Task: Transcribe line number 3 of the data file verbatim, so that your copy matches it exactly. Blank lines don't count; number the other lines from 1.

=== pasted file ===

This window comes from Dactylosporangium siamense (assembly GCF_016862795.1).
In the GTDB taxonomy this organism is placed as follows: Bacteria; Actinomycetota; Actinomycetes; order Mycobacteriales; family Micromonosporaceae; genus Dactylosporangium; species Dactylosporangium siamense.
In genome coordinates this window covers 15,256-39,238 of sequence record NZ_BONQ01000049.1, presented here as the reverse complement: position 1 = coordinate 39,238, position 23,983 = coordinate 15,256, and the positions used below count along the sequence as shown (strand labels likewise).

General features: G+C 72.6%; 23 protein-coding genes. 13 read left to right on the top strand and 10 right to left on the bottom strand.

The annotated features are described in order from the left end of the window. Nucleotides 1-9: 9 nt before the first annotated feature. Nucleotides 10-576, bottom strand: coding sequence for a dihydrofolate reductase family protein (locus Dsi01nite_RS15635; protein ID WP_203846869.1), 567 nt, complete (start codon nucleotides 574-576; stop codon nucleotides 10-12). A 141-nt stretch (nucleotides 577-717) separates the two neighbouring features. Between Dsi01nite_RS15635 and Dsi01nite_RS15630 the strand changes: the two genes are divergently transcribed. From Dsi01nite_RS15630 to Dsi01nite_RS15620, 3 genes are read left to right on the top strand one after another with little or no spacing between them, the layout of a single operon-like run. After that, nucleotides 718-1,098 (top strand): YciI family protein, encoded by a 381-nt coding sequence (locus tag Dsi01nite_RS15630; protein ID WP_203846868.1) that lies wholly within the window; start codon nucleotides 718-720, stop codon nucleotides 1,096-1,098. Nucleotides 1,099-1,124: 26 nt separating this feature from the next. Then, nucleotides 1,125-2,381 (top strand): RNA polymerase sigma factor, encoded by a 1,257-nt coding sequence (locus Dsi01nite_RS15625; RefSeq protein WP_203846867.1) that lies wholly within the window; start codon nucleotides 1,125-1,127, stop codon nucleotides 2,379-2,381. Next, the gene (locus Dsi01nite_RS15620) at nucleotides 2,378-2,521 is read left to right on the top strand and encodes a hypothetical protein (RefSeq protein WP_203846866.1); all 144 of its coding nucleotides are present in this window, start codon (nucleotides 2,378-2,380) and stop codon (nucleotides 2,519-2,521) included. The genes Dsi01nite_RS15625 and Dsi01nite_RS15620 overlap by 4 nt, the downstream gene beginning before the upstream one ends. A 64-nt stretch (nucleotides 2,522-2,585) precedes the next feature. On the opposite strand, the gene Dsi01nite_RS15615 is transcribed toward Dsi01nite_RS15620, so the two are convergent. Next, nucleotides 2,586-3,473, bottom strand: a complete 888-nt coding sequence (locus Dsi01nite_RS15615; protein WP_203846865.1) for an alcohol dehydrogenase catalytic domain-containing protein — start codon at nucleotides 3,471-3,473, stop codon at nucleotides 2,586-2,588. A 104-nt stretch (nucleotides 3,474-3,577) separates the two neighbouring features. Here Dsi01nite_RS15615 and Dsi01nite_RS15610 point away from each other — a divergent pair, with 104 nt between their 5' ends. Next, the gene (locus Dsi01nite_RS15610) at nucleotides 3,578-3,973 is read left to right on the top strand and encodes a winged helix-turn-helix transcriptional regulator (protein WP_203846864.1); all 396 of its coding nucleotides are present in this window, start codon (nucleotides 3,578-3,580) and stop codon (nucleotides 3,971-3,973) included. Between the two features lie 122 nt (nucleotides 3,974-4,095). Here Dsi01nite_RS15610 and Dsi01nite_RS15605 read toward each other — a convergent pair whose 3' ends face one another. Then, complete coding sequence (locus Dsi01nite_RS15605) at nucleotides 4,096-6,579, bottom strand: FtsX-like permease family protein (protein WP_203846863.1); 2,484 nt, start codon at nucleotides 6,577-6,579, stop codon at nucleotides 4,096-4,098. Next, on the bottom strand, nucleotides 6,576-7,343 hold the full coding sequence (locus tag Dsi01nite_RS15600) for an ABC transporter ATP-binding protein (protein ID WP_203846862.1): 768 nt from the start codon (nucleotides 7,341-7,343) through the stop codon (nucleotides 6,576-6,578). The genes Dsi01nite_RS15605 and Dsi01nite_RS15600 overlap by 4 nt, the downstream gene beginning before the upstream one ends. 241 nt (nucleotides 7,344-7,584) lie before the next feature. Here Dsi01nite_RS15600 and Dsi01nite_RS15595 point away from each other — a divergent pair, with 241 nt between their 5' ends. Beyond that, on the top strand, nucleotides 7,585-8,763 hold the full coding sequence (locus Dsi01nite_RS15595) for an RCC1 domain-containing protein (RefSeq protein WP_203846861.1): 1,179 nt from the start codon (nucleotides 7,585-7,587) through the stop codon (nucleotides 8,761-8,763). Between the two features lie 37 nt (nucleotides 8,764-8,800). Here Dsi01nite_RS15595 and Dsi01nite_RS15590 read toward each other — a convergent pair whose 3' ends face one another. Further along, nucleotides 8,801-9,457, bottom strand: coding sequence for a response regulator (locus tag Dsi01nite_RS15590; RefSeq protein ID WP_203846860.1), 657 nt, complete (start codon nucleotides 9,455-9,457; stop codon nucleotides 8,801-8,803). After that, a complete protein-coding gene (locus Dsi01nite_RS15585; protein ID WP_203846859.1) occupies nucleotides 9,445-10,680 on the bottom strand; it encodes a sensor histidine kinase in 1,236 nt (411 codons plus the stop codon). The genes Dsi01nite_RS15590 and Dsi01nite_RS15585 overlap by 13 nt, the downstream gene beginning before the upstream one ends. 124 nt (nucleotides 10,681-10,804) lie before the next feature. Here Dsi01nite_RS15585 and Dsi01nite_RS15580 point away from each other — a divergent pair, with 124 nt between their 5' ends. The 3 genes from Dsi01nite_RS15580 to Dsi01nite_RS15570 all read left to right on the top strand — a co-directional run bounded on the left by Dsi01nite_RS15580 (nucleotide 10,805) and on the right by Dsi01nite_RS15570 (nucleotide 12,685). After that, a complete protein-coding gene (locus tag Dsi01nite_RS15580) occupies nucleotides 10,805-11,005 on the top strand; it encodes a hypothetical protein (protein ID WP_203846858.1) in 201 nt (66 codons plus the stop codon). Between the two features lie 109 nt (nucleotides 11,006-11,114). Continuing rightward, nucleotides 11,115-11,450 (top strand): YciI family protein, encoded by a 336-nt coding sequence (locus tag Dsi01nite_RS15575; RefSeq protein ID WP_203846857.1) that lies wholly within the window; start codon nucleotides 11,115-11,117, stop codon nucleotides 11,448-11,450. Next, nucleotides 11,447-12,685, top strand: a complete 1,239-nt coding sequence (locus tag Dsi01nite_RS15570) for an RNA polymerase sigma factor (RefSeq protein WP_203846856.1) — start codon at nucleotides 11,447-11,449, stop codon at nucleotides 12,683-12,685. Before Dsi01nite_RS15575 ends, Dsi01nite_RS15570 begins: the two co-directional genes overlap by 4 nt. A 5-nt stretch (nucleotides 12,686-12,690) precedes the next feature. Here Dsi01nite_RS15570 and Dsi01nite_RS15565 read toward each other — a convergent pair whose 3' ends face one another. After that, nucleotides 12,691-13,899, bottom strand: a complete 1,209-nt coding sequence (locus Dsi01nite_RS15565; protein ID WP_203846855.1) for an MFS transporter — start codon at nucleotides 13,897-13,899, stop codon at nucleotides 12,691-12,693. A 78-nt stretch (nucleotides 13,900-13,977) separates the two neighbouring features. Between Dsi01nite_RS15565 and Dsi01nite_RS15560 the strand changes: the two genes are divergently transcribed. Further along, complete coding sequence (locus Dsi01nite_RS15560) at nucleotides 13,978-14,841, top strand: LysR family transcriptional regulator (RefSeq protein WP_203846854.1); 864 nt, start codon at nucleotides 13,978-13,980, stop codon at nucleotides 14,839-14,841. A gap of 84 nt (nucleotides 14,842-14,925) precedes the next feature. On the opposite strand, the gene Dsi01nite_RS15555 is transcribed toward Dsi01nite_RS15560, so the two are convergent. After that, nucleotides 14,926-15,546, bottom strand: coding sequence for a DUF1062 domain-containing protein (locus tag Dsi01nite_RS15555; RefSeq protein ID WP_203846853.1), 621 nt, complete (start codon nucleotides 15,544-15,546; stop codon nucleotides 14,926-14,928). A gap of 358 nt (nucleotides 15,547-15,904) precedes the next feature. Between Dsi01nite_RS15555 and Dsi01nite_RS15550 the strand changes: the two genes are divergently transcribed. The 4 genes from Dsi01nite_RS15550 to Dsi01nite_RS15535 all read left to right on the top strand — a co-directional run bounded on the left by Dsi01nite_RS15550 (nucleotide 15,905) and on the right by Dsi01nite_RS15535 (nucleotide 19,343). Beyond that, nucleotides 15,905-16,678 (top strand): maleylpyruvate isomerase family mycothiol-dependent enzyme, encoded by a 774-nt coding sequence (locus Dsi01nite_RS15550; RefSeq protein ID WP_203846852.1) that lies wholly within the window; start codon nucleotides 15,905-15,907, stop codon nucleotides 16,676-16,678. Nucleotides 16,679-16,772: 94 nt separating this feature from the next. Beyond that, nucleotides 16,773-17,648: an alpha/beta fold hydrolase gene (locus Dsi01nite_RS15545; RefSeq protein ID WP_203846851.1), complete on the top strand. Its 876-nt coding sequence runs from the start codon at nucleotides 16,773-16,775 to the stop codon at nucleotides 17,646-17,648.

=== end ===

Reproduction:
In genome coordinates this window covers 15,256-39,238 of sequence record NZ_BONQ01000049.1, presented here as the reverse complement: position 1 = coordinate 39,238, position 23,983 = coordinate 15,256, and the positions used below count along the sequence as shown (strand labels likewise).